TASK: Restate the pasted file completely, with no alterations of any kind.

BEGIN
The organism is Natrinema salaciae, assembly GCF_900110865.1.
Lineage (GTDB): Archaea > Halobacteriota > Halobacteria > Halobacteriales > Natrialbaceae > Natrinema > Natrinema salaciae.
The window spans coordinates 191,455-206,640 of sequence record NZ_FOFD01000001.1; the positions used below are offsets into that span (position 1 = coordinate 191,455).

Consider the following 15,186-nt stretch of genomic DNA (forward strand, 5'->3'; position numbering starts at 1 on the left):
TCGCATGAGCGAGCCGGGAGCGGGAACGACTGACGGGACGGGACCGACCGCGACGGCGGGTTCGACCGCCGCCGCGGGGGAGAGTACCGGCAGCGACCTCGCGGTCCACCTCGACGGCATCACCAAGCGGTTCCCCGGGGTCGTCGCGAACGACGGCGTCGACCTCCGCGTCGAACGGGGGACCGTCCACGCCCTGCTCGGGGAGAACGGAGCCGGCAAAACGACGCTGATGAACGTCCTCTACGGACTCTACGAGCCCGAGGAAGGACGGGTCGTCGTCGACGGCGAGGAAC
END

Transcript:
The organism is Natrinema salaciae, assembly GCF_900110865.1.
Lineage (GTDB): Archaea > Halobacteriota > Halobacteria > Halobacteriales > Natrialbaceae > Natrinema > Natrinema salaciae.
The window spans coordinates 191,455-206,640 of sequence record NZ_FOFD01000001.1; the positions used below are offsets into that span (position 1 = coordinate 191,455).

Consider the following 15,186-nt stretch of genomic DNA (forward strand, 5'->3'; position numbering starts at 1 on the left):
TCGCATGAGCGAGCCGGGAGCGGGAACGACTGACGGGACGGGACCGACCGCGACGGCGGGTTCGACCGCCGCCGCGGGGGAGAGTACCGGCAGCGACCTCGCGGTCCACCTCGACGGCATCACCAAGCGGTTCCCCGGGGTCGTCGCGAACGACGGCGTCGACCTCCGCGTCGAACGGGGGACCGTCCACGCCCTGCTCGGGGAGAACGGAGCCGGCAAAACGACGCTGATGAACGTCCTCTACGGACTCTACGAGCCCGAGGAAGGACGGGTCGTCGTCGACGGCGAGGAAC